Badwater Basin in Death Valley sits 282 feet below sea level and is known for its extensive salt flats and brackish water. The harsh environment is forbidding to all but the specially adapted and salt-tolerant. And recently added to its collection of atypical life-forms is a group of greigite-producing magnetic bacteria, which were isolated from a sample of brackish spring water and described in a report published in Science in late December.
Magnetic bacteria orient and navigate along magnetic fields and are guided in their movements by intracellular organelles known as magnetosomes, of which there are two types—those that contain nanocrystals of the iron-oxide mineral magnetite (Fe3O4), and those that contain crystals of the iron-sulfide mineral greigite (Fe3S4). The magnetosomes form chains along the cell's plasma membrane and are fixed into a permanent magnetic dipole. The strength of the magnetic dipole (the magnetic dipole moment) is such that the entire organism is always oriented along the geomagnetic field, switching its orientation only when a stronger field is applied. Magnetic bacteria have one of two polarities, North or South, which is dictated by the orientation of the magnetic dipole.
The Badlands microorganisms are unique from most previously known magnetic bacteria in that they contain both magnetite and greigite magnetosomes, as opposed to just one or the other. The proportion of the two magnetosomes varies with the chemical features of the environment. For example, when hydrogen sulfide is allowed to accumulate in the bacterial growth medium, the predominant magnetosomes are greigite-producing. When hydrogen sulfide concentrations decrease, the cells contain primarily magnetite-producing magnetosomes. The ability to switch between the two forms of biomineralization may be the result of two different magnetosome gene clusters—one for magnetite and one for greigite—that occur in the organism's genome.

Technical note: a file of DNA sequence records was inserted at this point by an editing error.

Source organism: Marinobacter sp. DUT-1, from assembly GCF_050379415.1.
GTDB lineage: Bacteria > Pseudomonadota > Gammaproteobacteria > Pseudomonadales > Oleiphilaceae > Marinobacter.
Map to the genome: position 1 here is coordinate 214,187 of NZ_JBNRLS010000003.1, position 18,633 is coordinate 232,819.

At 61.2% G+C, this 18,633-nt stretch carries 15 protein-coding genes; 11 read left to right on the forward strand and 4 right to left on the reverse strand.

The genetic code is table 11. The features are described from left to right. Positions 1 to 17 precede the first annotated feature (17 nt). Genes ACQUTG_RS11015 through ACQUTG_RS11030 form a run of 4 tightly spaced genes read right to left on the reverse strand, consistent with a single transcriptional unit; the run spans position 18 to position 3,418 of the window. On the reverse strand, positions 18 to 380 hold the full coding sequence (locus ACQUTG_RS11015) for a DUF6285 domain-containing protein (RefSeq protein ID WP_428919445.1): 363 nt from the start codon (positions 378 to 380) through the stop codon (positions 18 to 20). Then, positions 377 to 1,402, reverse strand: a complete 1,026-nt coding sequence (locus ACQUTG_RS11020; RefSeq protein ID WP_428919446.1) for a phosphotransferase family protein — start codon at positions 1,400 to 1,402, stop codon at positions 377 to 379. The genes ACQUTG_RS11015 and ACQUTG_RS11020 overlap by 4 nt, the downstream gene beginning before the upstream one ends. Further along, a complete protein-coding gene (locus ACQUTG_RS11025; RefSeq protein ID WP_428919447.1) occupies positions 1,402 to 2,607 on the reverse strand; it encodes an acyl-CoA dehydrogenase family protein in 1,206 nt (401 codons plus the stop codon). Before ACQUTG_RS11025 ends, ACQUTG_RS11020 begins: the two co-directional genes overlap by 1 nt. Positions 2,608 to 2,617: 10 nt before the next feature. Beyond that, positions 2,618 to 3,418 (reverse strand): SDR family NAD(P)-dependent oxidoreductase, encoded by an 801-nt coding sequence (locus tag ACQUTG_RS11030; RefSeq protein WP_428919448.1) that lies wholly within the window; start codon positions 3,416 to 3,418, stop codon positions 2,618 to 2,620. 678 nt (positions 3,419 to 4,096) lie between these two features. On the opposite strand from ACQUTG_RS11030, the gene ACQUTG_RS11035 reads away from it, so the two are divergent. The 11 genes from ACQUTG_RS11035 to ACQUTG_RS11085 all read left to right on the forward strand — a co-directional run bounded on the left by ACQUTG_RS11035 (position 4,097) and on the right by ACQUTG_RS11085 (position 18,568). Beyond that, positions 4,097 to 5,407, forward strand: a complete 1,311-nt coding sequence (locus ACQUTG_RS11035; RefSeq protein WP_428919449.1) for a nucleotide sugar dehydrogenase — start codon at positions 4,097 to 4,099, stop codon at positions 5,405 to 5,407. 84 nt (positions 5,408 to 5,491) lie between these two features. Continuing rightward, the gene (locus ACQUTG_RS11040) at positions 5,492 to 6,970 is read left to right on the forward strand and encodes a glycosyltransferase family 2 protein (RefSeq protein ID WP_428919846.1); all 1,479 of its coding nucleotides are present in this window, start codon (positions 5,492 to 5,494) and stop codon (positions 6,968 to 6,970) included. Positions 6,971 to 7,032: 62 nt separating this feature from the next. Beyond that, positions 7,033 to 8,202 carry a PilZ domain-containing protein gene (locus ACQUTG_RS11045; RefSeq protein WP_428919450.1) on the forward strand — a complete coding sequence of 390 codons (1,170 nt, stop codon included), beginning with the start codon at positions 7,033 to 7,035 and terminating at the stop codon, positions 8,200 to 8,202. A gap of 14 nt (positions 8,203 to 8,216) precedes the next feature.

The Science study demonstrated that the greigite-producing bacteria can thrive in an anaerobic environment with a liquid medium for sulfate-reducing bacteria. Hence, sulfate appears to be an environmental factor that determines whether the newly discovered bacteria produce greigite. This observation indicates that the new organisms constitute a group of sulfate-reducing bacteria, which phylogenetic analyses placed within the class Deltaproteobacteria.
Deltaproteobacteria also contains a group of greigite-producing multicellular prokaryotes known as many-celled magnetotactic prokaryotes, or MMPs. MMPs are obligately multicellular and consist of 10 to 60 genetically identical cells, shaped into a hollow ball. The cells reproduce together, with all the individual cells dividing at the same time; when a cell is removed from the MMP, it dies. Despite their differences in cellular behavior, MMPs and the newly discovered Badlands microogranisms both exhibit motility in response to magnetic fields, under the direction of greigite magnetosomes.
The discovery of the new greigite-producing bacteria could have impacts in nanotechnology and biotechnology. Magnetite, for example, is being explored for various applications, such as the development of novel drug delivery systems. Similar investigations for greigite had been delayed in part by the lack of a biological source that could be grown in culture.
Kara Rogers is a freelance science writer and senior editor of biomedical sciences at Encyclopaedia Britannica, Inc. She is a member of the National Association of Science Writers and author of Science Up Front on the Britannica Blog. She holds a Ph.D. in Pharmacology/Toxicology, but enjoys reading and writing about all things science. You can follow her on Twitter at @karaerogers.